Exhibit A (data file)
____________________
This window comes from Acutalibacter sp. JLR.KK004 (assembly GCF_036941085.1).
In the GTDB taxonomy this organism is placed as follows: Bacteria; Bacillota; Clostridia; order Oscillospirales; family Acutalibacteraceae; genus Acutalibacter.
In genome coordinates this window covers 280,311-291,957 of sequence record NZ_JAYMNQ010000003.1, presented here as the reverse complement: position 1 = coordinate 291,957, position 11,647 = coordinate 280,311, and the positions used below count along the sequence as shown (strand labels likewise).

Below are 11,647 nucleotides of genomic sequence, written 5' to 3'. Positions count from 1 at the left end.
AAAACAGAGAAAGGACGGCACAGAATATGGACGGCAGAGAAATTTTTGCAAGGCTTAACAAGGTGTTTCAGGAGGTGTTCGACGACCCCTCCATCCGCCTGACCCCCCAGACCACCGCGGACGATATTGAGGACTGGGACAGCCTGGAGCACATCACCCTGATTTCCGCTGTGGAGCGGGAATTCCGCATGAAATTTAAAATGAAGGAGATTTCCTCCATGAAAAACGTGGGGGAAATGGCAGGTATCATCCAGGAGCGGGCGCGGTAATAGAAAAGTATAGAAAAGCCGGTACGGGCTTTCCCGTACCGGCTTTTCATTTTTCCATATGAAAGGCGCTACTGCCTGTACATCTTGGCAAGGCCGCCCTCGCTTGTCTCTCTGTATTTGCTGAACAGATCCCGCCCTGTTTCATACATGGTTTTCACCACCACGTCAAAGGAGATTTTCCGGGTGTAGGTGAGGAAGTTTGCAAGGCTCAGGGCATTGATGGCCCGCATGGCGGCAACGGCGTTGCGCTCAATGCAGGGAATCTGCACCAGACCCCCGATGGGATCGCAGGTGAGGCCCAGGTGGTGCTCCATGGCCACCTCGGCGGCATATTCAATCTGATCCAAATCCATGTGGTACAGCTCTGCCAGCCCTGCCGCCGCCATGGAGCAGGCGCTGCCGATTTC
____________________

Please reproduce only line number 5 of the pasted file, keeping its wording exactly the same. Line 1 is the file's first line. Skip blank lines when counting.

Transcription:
AAAACAGAGAAAGGACGGCACAGAATATGGACGGCAGAGAAATTTTTGCAAGGCTTAACAAGGTGTTTCAGGAGGTGTTCGACGACCCCTCCATCCGCCTGACCCCCCAGACCACCGCGGACGATATTGAGGACTGGGACAGCCTGGAGCACATCACCCTGATTTCCGCTGTGGAGCGGGAATTCCGCATGAAATTTAAAATGAAGGAGATTTCCTCCATGAAAAACGTGGGGGAAATGGCAGGTATCATCCAGGAGCGGGCGCGGTAATAGAAAAGTATAGAAAAGCCGGTACGGGCTTTCCCGTACCGGCTTTTCATTTTTCCATATGAAAGGCGCTACTGCCTGTACATCTTGGCAAGGCCGCCCTCGCTTGTCTCTCTGTATTTGCTGAACAGATCCCGCCCTGTTTCATACATGGTTTTCACCACCACGTCAAAGGAGATTTTCCGGGTGTAGGTGAGGAAGTTTGCAAGGCTCAGGGCATTGATGGCCCGCATGGCGGCAACGGCGTTGCGCTCAATGCAGGGAATCTGCACCAGACCCCCGATGGGATCGCAGGTGAGGCCCAGGTGGTGCTCCATGGCCACCTCGGCGGCATATTCAATCTGATCCAAATCCATGTGGTACAGCTCTGCCAGCCCTGCCGCCGCCATGGAGCAGGCGCTGCCGATTTC